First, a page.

John Helms was a young man employed at the dairy plant in 1910. It was his job to operate the truck between the factory and the train car. One morning while the men were busy loading the milk bottles onto his truck in the factory, he stepped outside. When they were finished they called to him that they were ready for him to come drive the truck to the train. He didn’t respond so after a few minutes they went out to look for him and found him lying dead. The coroner said his death was due to a fall. But his neck was broken in two places and his collar bone and shoulder blade were fractured... There was nothing in the immediate vicinity that he could have fallen from and injuries like that could only come from great trauma. His family thought it might have been a heart attack, but there was much speculation in the community and the exact manner of his death may always remain a mystery.

By the mid-1930s, Wieland merged with Bordon and eventually moved to the city. In 1937, the Saux Poultry Company of Wisconsin moved in. Chicken coops were piled up around the outside and trucks went in and out. The townspeople didn’t notice anything unusual, so they must have been surprised when the place was raided! The poultry company was in fact a front for the largest still and rectifying plant ever to be located in Northern Illinois! Prohibition was ratified in 1933, but illegal stills still produced liquor to avoid paying taxes. The cleverly hidden operation had an office decoy with stationery and various order blanks scattered around. In another part of the building a huge still, with a 5,000 gallon per day capacity, was discovered. The complete set-up of machinery and equipment cost some $50,000 in 1937. The room which housed the still was locked and insulated so the mash fumes couldn’t escape. They used the old drainage system from the dairy plant which drained into the Nippersink Creek. The huge still was dismantled and taken to Chicago along with the two young men captured in the raid. Oh, and a local Spring Grove man who used to manage the dairy plant took an extended vacation to Wisconsin before coming back to town months later when the story died down...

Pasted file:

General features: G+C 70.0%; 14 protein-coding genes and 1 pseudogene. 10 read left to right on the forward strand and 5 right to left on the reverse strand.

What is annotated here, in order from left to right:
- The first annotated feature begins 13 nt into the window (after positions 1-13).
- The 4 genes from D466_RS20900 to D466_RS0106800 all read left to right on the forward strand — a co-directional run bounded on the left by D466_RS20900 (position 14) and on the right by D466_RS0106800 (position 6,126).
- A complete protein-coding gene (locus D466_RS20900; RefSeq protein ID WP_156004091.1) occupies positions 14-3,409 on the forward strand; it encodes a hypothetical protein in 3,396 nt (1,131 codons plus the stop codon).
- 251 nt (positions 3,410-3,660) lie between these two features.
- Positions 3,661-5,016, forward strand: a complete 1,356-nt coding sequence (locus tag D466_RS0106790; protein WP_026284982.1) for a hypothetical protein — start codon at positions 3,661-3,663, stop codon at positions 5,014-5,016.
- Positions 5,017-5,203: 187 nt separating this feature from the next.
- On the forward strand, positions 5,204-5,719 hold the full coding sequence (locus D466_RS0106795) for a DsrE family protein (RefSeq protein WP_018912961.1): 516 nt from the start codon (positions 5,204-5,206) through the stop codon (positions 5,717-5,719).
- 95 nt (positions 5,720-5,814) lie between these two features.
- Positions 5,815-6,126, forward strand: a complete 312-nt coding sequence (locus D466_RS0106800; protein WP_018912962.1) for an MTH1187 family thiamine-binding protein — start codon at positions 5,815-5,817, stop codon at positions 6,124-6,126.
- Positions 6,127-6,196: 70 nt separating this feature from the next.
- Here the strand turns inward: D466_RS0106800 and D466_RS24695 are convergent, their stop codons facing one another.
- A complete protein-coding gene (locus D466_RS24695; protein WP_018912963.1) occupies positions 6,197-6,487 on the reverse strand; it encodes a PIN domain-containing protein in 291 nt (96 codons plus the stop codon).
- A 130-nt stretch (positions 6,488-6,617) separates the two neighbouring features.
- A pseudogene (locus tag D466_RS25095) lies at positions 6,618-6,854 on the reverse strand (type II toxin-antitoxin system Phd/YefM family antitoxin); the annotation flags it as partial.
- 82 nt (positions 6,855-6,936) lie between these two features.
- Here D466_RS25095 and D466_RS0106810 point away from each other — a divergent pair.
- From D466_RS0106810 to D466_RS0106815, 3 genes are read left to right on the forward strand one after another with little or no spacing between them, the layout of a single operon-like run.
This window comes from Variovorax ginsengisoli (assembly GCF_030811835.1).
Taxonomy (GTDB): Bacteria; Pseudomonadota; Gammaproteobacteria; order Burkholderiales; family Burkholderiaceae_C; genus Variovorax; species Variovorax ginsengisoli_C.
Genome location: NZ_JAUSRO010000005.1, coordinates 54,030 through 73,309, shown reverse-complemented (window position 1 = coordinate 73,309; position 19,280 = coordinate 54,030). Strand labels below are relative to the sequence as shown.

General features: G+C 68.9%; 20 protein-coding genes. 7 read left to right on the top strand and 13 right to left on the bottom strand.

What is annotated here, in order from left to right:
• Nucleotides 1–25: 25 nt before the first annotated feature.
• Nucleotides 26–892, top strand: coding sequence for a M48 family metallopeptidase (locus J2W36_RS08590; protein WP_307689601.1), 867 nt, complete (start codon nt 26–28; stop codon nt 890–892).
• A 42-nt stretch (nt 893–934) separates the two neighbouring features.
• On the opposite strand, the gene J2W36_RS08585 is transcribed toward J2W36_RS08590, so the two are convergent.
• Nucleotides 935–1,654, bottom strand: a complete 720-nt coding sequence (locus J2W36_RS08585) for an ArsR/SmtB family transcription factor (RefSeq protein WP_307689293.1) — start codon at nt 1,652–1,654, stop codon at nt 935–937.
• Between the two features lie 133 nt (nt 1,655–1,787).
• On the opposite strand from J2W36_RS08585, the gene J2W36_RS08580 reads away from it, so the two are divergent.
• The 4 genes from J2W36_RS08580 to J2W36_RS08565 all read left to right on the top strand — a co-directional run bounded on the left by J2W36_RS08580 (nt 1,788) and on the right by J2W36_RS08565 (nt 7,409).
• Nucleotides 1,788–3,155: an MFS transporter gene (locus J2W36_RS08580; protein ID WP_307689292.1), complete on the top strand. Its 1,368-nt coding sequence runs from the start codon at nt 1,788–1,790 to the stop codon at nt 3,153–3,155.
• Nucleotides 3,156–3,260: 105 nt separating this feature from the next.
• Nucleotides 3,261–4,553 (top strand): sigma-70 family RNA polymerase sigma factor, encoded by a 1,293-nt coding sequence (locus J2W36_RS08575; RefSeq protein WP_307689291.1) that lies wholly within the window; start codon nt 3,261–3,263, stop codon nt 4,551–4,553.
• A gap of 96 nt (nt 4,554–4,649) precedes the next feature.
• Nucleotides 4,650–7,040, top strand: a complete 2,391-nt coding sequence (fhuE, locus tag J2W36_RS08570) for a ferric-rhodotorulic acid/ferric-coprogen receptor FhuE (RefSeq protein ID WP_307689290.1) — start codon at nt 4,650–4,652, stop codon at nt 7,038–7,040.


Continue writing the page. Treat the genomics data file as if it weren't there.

A horse slaughterhouse occupied the building in the 40s & early 50s. During the WWII when meat was in short supply, horse burgers were sold in area restaurants! Today it is occupied by Direct Source, a roll off dumpster disposal service company, who did a lot of improvements to the place.

If you look carefully, you can still see vestiges of the original dairy. Even with the front addition that was put on the building around 1915, the old dirt incline on the south side where farmers would drive up - first with their horse & wagon and later in their trucks - to drop off their milk cans, is still there. And who knows, maybe John Helms' ghost still haunts the grounds, hoping that someday, someone will solve the mystery of his death.